Mayor Gregor Robertson says he will meet with the city solicitor to determine whether an independent investigator should be appointed to investigate a councillor for publicly criticizing city manager Penny Ballem.
Robertson is pursuing the option under the city’s “code of conduct” rules despite an apology that Coun. Adriane Carr gave to Ballem in council chambers Tuesday.
“That’s the next step that I’m looking at,” he told the Courier Friday. “It’s fine that [Carr] took that initial step to apologize but I have to assess the whole process with code of conduct violations and I’ll be working on that in the days ahead.”
Added Robertson: “We’re all concerned that [Carr] stepped way over the line in attacking city staff on political issues. That’s off limits.”
The code of conduct says Robertson has 30 days to appoint a third party identified and agreed upon between the complainant and respondent as having the “necessary professional skills, knowledge and experience” to investigate the complaint.
The complaint was prompted by Vision Coun. Geoff Meggs who made his intentions known at Tuesday’s council meeting that he wanted the mayor to pursue a code of conduct investigation.
“I think it’s important to determine whether or not the actions of Coun. Carr over the last couple of days have violated the code of conduct,” said Meggs, who formally sent a letter to Robertson to initiate the complaint.
The controversy erupted last week when Carr accused Ballem of resorting to bullying tactics to prevent her from introducing a motion tied to a park board issue.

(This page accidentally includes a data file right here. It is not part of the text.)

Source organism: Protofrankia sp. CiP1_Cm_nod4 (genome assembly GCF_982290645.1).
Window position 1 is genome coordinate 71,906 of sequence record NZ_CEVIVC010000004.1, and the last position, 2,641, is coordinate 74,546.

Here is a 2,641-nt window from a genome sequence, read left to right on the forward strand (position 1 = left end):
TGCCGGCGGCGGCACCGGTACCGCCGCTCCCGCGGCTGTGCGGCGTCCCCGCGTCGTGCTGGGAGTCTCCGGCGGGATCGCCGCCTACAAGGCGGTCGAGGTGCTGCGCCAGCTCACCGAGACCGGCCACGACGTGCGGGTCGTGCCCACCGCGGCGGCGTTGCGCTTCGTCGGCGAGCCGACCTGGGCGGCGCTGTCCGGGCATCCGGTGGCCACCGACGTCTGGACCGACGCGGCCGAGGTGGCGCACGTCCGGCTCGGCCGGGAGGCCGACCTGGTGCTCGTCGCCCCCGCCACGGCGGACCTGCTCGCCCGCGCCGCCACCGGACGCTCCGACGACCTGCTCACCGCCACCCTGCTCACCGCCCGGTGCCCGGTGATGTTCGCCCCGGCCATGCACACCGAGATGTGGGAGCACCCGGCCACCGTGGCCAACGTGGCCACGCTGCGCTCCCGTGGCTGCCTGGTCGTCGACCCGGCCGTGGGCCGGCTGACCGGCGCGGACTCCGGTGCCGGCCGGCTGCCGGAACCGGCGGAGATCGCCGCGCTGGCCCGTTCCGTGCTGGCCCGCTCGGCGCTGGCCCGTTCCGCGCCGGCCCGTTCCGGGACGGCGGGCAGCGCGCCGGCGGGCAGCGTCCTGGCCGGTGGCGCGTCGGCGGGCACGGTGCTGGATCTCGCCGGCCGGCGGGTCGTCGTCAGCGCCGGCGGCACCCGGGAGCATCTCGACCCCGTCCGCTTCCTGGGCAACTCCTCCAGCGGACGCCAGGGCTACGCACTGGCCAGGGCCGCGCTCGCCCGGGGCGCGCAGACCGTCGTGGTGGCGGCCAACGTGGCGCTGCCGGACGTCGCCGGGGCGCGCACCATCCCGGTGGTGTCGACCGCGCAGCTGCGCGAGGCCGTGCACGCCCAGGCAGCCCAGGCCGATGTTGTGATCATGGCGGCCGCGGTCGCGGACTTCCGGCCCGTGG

Carr wanted a report back to council on the potential impacts on the city’s budget after the park board implements its plan to shift management of community centres from their associations to the park board.
She told reporters that Ballem contacted her in an effort to quash the motion. Ballem declined to discuss the matter when asked to comment.
Reached Friday, Carr said she was disappointed Robertson and his Vision colleagues were choosing to investigate her under the code of conduct. She noted she had already publicly apologized to Ballem.
“My feeling is they’re pursuing this to divert attention from themselves and their own behaviour,” she said, referring to citizens’ unrest with the Vision-dominated park board’s controversial community centre plan.
Robertson said at city hall Tuesday that it would be inappropriate for city council to involve itself in the park board’s affairs while the board is negotiating a new agreement with community centres.
In 2008, the city hired criminal lawyer Richard Peck to investigate how a confidential document regarding the Olympic Village was leaked to the media.
Contents of the document were leaked to the Globe and Mail during the 2008 civic election campaign. The story revealed council unanimously approved a $100 million loan to ensure construction of the Olympic Village would continue. The leak became the focal point of the campaign.
Peck’s probe was done as the Vancouver Police Department conducted an investigation that involved several councillors agreeing to a polygraph test.
In the end, no charges were laid and the source of the leak was never found. Peck, however, did recommend the city hire an “integrity commissioner,” whose duties would include investigating city councillors who contravene the city’s code of conduct.
That’s because the oversight and accountability provisions in the city’s code were lacking, said Peck at the time. The city has since updated its code but has not hired a commissioner.